Hi-tech salaries spike as worker demand rises

Demand for software engineers increased 21% from 2006.

May 31, 2007 10:32
2 minute read.
high tech computer software engineer 88

high tech engineer 88. (photo credit: )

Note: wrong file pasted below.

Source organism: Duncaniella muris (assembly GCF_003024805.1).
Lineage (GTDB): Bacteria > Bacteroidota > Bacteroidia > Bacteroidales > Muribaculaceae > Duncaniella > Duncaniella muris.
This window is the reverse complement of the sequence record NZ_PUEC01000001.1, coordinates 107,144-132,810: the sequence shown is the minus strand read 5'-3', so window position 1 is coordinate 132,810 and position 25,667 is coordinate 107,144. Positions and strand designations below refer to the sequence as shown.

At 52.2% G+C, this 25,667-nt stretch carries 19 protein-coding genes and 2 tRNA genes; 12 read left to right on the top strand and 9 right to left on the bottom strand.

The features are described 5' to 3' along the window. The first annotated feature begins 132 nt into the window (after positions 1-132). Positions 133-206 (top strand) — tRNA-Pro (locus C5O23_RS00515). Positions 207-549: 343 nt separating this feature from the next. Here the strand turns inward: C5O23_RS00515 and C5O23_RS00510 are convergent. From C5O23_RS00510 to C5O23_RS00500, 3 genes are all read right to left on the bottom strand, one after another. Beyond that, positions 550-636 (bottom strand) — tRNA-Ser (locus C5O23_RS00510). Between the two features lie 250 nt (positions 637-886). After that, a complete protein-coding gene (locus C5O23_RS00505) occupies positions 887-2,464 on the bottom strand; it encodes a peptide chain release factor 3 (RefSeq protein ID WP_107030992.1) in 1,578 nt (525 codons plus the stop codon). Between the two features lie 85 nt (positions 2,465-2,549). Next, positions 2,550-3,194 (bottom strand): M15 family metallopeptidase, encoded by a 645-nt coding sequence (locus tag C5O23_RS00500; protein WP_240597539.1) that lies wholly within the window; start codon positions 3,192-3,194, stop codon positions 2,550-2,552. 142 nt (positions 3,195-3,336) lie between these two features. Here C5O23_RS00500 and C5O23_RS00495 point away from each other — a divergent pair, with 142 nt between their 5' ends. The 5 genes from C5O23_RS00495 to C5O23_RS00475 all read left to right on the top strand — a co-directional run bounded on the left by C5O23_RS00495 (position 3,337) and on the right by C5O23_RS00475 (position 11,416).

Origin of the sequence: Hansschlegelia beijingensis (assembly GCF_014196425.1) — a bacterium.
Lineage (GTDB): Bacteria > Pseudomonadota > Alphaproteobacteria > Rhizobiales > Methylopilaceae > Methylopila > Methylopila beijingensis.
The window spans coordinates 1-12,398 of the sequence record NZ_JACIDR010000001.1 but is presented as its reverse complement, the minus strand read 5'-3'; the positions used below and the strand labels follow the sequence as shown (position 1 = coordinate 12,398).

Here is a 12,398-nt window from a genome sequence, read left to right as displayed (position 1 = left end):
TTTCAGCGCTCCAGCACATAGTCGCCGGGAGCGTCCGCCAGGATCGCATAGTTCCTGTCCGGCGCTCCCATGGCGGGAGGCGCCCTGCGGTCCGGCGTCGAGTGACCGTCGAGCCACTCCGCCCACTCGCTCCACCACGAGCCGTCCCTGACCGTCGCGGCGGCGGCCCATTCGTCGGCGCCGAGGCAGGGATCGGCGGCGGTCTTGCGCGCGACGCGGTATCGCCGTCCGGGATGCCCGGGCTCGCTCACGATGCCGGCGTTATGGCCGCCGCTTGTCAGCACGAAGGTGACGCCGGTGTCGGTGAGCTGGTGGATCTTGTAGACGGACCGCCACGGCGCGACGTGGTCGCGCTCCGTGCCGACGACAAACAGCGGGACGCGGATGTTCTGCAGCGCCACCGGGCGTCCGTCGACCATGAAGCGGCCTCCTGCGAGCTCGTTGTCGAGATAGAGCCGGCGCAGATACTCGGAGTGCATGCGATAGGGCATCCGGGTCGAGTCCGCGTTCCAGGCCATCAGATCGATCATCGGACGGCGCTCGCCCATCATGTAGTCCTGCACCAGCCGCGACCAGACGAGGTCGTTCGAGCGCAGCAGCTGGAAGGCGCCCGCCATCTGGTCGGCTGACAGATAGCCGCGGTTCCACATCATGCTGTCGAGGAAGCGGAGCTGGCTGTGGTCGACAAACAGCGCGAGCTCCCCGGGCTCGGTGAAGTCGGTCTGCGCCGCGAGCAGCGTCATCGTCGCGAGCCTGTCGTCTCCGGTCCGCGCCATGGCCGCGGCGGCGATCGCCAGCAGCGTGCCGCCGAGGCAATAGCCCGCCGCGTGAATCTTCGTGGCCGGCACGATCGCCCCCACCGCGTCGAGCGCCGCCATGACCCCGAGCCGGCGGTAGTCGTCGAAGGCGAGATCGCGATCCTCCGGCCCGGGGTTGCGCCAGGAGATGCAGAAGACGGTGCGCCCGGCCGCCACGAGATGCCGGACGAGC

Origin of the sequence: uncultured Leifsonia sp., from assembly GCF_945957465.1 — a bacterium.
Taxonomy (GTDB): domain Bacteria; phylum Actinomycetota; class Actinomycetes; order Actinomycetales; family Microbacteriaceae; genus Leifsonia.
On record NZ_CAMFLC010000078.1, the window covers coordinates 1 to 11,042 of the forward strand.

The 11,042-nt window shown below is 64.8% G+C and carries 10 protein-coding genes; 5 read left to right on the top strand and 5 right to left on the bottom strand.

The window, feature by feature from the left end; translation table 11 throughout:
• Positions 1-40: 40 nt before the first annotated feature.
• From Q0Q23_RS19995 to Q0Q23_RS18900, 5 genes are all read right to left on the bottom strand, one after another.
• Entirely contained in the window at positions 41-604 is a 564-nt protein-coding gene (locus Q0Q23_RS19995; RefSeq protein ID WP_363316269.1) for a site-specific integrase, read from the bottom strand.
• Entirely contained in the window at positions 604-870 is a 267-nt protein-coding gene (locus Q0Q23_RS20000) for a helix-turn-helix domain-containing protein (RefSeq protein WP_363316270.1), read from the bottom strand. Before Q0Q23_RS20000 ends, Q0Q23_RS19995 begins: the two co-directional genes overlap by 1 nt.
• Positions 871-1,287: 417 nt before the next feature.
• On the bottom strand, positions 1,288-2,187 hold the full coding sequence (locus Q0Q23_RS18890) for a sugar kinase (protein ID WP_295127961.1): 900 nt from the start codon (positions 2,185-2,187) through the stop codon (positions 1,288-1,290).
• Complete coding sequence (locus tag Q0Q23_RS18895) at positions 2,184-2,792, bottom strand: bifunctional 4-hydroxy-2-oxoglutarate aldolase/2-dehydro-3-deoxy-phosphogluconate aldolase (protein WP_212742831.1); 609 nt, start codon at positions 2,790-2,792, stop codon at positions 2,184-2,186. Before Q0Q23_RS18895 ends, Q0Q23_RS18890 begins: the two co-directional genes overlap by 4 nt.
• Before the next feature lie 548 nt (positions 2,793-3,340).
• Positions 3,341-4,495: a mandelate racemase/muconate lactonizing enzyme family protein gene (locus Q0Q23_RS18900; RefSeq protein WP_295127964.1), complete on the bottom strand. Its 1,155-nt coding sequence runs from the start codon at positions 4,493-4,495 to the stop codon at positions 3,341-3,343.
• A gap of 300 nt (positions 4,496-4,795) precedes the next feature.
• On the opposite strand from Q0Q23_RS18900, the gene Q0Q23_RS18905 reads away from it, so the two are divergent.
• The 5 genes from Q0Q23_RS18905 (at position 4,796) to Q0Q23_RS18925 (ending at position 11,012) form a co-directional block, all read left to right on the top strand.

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The wages of hi-tech employees in the country rose some 15 percent over the last year to NIS 17,000, on average, while demand for software engineers increased 21% from 2006, reported the hi-tech and biotech recruitment company Nisha, ahead of the "Technology 2007" fair next month in Tel Aviv. "In addition to the dramatic increase in demand for software engineers, we have also seen a significant increase in the hi-tech sector for Quality Assurance employees as companies are ever-more concerned about producing the highest quality products," said Paule Tzuker, directorgeneral of the firm. According to Nisha's research, in 2007 an estimated $1.7 billion is expected to be invested in Israeli technology start-ups and international companies with operations here, leading in part to the rise in salaries of technology employees, with the biggest gains reported from companies in the communications, programming, WEB2 information, IPTV and gaming industries. Software engineers were awarded, on average, a salary increase between 21%-25%; hardware engineers reported increases of 20%-25%; the salary of quality assurance workers rose 15%-18%; and the wages of system maintenance employees grew 13%-16%, research showed. In addition, Nisha noted that hitech firms prefer graduates from the Technion and Tel Aviv University, followed by Hebrew University and Ben-Gurion University and then BarIlan University and Haifa University. As far as working conditions are concerned, hi-tech employees in Israel have some of the best, claimed Nisha's report, noting that most enjoy the benefits of workout rooms and company cars as part of their salary packages. Additionally, the number of hours in the hi-tech working week continue to fall - something not in favor with CEOs. However, if companies hope to retain employees, they must continue to adapt to their needs, the report noted. "The infusion and expansion of large international technology companies here has dramatically altered the local hi-tech landscape," said Tzuker. "Today, university graduates, just out of school and with no professional experience, are in high demand." Despite attractive salary packages, as the average age of hi-tech employees has gone down, increasing numbers of hi-tech employees have a tendency to switch jobs on a more frequent basis, currently doing so, on average, every four years said Nisha. The semi-annual Technology Fair, set for June 18-21, is considered by many in the field as the most comprehensive convention of its kind. This year's event will focus on robotics, automation, new laser technology, research and development, command and control, services and equipment to develop industry and new metal working machines. More than 470 companies from Israel and around the world will display their products and approximately 50,000 visitors are expected to attend.

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